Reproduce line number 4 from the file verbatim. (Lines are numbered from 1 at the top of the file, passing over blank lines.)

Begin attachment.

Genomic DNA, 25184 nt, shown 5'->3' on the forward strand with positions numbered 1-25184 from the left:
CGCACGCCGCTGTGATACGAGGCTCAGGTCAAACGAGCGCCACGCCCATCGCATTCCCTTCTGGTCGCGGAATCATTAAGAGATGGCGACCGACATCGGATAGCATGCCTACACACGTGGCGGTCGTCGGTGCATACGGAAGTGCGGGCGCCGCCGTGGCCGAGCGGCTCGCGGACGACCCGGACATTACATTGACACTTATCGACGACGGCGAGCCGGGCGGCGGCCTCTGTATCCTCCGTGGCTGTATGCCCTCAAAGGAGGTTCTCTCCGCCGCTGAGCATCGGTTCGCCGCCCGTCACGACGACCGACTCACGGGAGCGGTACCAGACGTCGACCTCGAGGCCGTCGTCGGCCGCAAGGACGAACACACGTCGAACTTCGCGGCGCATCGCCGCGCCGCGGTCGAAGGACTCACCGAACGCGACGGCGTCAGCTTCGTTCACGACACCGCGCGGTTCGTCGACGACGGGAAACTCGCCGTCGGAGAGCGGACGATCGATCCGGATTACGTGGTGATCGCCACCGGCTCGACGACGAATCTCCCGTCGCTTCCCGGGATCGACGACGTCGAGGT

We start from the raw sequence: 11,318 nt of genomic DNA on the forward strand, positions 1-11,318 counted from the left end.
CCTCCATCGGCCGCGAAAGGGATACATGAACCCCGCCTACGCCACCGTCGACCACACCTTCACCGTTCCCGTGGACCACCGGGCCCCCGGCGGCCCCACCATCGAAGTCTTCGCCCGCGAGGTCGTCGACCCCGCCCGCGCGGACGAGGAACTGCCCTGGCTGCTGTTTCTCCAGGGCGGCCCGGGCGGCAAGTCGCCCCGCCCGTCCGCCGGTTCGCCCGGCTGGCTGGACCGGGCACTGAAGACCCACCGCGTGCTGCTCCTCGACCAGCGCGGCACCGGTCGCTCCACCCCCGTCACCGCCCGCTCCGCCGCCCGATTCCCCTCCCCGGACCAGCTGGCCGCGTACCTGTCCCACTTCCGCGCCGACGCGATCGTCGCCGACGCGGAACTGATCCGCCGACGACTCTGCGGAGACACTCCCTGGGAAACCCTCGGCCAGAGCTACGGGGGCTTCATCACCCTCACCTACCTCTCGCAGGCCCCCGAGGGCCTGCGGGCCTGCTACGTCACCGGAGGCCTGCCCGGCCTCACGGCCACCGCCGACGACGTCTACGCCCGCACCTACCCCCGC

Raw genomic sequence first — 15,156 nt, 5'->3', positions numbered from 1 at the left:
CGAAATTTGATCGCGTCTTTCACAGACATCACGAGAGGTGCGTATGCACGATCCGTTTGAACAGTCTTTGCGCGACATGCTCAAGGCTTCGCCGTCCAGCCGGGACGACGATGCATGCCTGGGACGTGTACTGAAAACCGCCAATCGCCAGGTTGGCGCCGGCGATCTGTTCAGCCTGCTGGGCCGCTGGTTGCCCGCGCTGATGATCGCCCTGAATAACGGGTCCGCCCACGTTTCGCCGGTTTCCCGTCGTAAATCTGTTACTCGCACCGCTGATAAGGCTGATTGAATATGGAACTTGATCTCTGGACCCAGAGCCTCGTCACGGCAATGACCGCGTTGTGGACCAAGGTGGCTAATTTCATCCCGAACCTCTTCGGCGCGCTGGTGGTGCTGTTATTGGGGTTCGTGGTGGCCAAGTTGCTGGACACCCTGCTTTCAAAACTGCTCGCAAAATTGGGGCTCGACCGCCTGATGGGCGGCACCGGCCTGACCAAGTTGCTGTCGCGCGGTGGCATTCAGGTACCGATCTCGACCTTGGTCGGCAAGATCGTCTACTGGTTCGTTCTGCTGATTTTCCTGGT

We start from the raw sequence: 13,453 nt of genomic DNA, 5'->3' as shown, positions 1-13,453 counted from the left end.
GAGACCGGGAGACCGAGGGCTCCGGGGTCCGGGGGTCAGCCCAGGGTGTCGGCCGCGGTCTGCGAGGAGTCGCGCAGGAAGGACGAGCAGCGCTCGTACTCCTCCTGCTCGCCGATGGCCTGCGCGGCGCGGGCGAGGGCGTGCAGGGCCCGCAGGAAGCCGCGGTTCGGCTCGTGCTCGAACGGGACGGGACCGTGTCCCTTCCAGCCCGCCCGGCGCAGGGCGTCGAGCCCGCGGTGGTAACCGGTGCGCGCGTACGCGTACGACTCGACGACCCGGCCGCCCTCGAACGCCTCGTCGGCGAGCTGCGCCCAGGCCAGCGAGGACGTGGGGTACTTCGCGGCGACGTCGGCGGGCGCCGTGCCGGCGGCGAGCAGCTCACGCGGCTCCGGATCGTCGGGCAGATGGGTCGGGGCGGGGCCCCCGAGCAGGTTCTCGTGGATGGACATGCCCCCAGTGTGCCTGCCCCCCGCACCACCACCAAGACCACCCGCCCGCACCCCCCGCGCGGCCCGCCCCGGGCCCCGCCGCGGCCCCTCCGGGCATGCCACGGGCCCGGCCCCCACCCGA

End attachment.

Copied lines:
CCTCCATCGGCCGCGAAAGGGATACATGAACCCCGCCTACGCCACCGTCGACCACACCTTCACCGTTCCCGTGGACCACCGGGCCCCCGGCGGCCCCACCATCGAAGTCTTCGCCCGCGAGGTCGTCGACCCCGCCCGCGCGGACGAGGAACTGCCCTGGCTGCTGTTTCTCCAGGGCGGCCCGGGCGGCAAGTCGCCCCGCCCGTCCGCCGGTTCGCCCGGCTGGCTGGACCGGGCACTGAAGACCCACCGCGTGCTGCTCCTCGACCAGCGCGGCACCGGTCGCTCCACCCCCGTCACCGCCCGCTCCGCCGCCCGATTCCCCTCCCCGGACCAGCTGGCCGCGTACCTGTCCCACTTCCGCGCCGACGCGATCGTCGCCGACGCGGAACTGATCCGCCGACGACTCTGCGGAGACACTCCCTGGGAAACCCTCGGCCAGAGCTACGGGGGCTTCATCACCCTCACCTACCTCTCGCAGGCCCCCGAGGGCCTGCGGGCCTGCTACGTCACCGGAGGCCTGCCCGGCCTCACGGCCACCGCCGACGACGTCTACGCCCGCACCTACCCCCGC